An uptight, conservative businesswoman accompanies her boyfriend to his eccentric and outgoing family's annual Christmas celebration and finds that she's a fish out of water in their free-spirited way of life.
Everett Stone, who made it on Wall Street, returns home for Christmas with his bride Meredith Morton. His ultra-liberal, anti-conventional rustic Connecticut family doesn't exactly warm to the outsider, who despite her best efforts to please prospective in-laws looks, sounds and acts like the conservative bigots they hate, while various Stones have their own problems. Only matriarch Sibyl Stone's unshakable maverick other son Ben gives her a chance, and as Everett won't actively turn against either, she feels more supported by him and a weird romance blossoms. feeling beleaguered, Meredith calls in help from her easygoing sister Julie, who proves no help to her but soon develops a chemistry with Everett, so everything may now shift if they dare follow their hearts.Written by
The photo that Meredith (Sarah Jessica Parker) gives to all of the family members of a pregnant young Sybil is actually a picture of young Diane Keaton. However, Keaton has never been pregnant and the photo was edited to make her look so. See more »
When Ben is telling Meredith not to dilly dally, his shirt is outside of his pants. Then when he is talking to Everett it is tucked inside his pants. See more »
Fooled Around and Fell in Love
Written and Performed by Elvin Bishop
Courtesy of Universal Records
Under license from Universal Music Enterprises See more »
Talented actors have fun with a familiar premise
The premise of "The Family Stone" sounds a little shopworn: Everett Stone brings his uptight girlfriend Meredith home for Christmas to meet his large family, who instantly dislike her. Even worse, the trailer reveals most of the plot's complications. However, this premise has been used so often because it reliably provides opportunities for comedy, drama, and insight into family dynamics. "The Family Stone" proves itself a better-than-average example of the genre because of its talented cast and reasonably intelligent script.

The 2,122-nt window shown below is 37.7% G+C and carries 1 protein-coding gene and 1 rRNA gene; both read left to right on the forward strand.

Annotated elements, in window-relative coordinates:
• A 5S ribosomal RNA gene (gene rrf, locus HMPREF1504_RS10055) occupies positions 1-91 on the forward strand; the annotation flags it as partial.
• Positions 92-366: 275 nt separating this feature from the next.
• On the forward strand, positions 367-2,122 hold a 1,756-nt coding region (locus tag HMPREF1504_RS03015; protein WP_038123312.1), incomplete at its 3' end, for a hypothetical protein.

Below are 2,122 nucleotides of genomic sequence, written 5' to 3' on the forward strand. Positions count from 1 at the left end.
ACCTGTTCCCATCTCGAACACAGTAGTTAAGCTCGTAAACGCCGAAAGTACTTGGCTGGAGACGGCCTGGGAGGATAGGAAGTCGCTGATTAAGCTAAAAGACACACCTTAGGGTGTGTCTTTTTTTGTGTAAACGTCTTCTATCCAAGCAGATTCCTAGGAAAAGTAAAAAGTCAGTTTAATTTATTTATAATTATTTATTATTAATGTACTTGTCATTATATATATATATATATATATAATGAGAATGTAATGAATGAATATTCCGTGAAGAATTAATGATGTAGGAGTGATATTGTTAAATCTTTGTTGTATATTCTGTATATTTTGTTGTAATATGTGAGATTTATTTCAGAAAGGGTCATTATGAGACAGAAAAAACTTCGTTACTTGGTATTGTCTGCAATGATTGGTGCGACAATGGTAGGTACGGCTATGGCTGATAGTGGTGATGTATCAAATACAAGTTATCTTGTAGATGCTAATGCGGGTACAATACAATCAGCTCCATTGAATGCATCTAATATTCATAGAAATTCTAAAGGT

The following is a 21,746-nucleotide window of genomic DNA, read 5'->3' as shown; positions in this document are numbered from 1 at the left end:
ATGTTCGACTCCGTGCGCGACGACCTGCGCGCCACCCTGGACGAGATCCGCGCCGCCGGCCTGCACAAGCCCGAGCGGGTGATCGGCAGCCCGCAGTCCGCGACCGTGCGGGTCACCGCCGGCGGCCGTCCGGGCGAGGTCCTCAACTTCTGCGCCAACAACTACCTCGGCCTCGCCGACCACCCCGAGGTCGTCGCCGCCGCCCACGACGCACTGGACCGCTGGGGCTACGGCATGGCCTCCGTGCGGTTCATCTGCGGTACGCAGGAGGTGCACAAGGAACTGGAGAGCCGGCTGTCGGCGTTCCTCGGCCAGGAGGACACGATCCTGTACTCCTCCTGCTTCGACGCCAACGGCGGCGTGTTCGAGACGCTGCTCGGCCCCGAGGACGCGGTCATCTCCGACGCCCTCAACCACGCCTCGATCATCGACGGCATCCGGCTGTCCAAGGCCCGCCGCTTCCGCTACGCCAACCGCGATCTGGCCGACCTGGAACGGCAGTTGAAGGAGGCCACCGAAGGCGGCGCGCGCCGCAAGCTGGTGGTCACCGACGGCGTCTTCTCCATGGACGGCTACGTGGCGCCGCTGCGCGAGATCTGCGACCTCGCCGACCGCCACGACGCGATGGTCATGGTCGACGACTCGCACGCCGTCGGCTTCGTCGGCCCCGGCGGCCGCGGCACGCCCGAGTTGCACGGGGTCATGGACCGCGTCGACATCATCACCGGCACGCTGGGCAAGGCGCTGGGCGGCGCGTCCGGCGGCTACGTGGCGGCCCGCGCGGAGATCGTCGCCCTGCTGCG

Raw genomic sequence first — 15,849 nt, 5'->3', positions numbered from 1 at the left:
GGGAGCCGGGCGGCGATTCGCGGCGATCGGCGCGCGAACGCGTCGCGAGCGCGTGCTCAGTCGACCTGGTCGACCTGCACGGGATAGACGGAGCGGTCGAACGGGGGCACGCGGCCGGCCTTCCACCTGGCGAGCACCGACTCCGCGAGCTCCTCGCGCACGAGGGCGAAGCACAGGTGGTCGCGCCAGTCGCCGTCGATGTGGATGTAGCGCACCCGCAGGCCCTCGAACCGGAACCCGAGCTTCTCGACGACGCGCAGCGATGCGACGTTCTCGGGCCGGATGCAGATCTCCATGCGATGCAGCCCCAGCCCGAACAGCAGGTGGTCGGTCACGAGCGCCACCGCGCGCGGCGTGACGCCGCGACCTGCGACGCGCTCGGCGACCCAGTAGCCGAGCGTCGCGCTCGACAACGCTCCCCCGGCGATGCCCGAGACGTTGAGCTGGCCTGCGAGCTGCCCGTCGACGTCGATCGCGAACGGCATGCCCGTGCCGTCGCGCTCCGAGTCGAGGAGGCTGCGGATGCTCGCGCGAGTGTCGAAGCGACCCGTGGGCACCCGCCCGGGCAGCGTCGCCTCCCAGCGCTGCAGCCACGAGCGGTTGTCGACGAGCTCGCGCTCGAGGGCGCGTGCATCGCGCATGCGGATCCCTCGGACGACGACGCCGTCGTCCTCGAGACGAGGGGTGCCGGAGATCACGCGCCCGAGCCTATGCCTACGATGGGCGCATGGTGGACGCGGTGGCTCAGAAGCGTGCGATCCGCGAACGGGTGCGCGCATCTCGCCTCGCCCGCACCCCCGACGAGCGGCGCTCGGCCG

Sarah Jessica Parker's presence ensures that Meredith always remains sympathetic, even when we can also perfectly understand why she irritates the Stones. The various Stones-- Diane Keaton, Craig T. Nelson, Dermot Mulroney, Rachel McAdams, Luke Wilson--make the most of their roles, and, more importantly, they really do start to seem like a family, not a random collection of actors. The only actor who fails to make an impression is Claire Danes, who can't do much with the underwritten role of Meredith's sister Julie.
"The Family Stone" is not a groundbreaking movie, but it goes beyond the fish-out-of-water clichés that its plot might suggest. It finds the emotional truth, as well as the humor, in Meredith's situation. Plus, it's extremely evenhanded: all of the characters are flawed but likable, and in a climactic argument at the dinner table, both Meredith and Sibyl make valid points. Reviewers on this site have accused the movie of pushing a liberal agenda via its sympathetic portrayal of an interracial gay couple and a semi-bohemian family--and of pushing a conservative agenda via its portrayal of the Stones as hypocritical liberals who pay lip service to tolerance but are prejudiced against people like Meredith. Personally, I'm not sure if "The Family Stone" has any agenda, other than to cast good actors in a holiday comedy-drama that doesn't insult its audience's intelligence. And it succeeds pretty well at that.
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